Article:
Black couple who refused vaccine due to infamous Tuskegee syphilis study die from COVID-19 three hours apart
Martin and Trina Daniel with family members. (Screenshot)

A Black couple who refused to be vaccinated because of concerns about the federal government's infamous Tuskegee study have died from COVID-19.

Martin Daniel, 53, and his wife, 49-year-old Trina Daniel, died just three hours apart on July 6, according to Atlanta's ABC affiliate. They had been married for 22 years.

Martin Daniel graduated from Tuskegee University in Alabama — which collaborated on the study — and "the government's syphilis experiments on Black men during the 1930s influenced his and his wife's decision not to get vaccinated," according to the station.

"Just tying these two events together and understanding the historical context of what's going on, it really wears on me sometimes," said Cornelius Daniel, Martin's nephew.

The Daniels' family has launched a fundraiser to benefit the couple's two teenage children.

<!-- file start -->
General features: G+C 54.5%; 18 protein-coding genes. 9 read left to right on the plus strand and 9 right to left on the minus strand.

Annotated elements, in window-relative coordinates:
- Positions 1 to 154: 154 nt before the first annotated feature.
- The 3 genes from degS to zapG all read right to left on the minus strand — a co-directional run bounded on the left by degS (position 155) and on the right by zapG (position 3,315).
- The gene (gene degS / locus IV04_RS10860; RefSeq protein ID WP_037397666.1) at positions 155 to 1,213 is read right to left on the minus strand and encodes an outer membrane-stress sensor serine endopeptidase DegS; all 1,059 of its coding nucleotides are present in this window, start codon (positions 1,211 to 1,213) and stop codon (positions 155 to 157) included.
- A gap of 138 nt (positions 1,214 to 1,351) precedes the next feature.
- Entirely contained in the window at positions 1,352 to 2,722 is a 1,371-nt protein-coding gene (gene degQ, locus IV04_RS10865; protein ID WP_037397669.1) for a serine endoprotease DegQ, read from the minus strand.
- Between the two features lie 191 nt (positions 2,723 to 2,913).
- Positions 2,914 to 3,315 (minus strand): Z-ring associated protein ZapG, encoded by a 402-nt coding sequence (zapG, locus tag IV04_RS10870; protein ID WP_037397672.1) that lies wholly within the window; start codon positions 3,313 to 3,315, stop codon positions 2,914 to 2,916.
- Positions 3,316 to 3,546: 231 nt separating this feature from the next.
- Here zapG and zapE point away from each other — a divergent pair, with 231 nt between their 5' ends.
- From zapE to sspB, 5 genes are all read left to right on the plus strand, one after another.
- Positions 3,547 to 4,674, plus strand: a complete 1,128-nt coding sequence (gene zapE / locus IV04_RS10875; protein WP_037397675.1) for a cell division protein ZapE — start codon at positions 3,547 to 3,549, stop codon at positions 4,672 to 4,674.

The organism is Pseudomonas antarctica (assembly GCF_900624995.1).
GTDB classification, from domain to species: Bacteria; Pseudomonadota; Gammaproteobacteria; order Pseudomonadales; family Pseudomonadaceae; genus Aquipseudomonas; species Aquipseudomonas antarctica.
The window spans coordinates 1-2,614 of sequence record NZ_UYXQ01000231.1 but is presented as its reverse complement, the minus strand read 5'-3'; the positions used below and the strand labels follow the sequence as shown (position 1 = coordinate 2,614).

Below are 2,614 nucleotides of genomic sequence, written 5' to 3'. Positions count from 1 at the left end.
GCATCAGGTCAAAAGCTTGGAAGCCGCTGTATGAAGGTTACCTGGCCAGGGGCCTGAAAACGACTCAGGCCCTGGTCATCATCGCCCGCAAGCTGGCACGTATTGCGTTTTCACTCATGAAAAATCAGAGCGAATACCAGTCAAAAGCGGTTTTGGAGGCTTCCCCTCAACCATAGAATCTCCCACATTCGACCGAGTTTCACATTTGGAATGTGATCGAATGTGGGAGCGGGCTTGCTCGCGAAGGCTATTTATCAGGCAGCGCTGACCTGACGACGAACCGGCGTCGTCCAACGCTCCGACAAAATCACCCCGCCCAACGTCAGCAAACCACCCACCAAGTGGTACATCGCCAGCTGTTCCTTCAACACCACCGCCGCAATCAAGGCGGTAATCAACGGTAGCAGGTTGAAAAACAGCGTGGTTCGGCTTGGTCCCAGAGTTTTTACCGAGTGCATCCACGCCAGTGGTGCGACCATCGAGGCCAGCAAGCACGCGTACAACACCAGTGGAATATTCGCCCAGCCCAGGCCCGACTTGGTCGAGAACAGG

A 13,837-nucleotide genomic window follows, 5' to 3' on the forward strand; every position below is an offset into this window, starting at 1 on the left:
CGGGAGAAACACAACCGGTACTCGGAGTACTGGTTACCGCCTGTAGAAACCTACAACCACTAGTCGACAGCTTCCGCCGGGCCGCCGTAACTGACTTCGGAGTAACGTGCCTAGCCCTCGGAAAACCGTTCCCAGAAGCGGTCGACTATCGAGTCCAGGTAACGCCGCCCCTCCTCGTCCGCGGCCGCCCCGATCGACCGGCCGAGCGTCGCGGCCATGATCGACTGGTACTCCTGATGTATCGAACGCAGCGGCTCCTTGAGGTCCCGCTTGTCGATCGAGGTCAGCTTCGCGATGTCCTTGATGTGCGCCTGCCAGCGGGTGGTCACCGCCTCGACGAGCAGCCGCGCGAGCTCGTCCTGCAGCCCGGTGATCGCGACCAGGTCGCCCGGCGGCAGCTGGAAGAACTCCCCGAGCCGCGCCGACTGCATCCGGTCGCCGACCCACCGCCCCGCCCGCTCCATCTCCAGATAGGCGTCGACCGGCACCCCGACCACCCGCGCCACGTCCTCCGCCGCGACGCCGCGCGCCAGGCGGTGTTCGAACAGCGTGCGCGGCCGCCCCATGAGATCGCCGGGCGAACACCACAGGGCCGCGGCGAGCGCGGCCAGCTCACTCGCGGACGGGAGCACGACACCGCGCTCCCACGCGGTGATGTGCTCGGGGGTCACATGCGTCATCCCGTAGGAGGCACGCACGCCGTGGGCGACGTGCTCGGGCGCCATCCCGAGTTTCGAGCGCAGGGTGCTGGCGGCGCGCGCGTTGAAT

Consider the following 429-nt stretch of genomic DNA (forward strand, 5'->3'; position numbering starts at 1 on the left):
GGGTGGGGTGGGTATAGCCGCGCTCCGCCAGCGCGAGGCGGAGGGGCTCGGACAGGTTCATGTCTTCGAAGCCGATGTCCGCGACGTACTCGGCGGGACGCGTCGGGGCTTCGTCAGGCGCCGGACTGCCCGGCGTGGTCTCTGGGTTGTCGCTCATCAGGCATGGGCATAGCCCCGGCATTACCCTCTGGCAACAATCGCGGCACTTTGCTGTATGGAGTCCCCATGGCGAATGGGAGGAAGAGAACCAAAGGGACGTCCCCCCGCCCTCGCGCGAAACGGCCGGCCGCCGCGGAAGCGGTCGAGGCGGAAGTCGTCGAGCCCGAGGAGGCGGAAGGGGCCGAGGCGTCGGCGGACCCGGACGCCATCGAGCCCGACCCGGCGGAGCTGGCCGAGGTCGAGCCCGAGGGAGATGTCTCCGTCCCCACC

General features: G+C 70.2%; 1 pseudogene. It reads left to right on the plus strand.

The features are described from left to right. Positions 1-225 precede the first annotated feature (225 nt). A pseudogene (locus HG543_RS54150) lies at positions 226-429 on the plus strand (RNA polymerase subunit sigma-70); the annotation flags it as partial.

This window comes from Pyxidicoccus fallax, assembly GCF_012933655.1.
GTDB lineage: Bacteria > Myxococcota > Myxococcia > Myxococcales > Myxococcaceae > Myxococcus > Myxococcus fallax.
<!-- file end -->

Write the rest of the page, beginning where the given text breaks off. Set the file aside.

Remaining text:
The Tuskegee study, which ran from 1932 to 1972, has frequently been cited as one factor behind lower COVID-19 vaccination rates among African Americans.

In the study, designed to observe the natural history of untreated syphilis, the Public Health Services recruited 600 poor Black sharecroppers in Macon County, Ala., with the false promise of free healthcare.

"In order to track the disease's full progression, researchers provided no effective care as the men died, went blind or insane or experienced other severe health problems due to their untreated syphilis," according to

By the time a PHS whistleblower exposed the unethical study by leaking information to an Associated Press reporter, "28 participants had perished from syphilis, 100 more had passed away from related complications, at least 40 spouses had been diagnosed with it and the disease had been passed to 19 children at birth."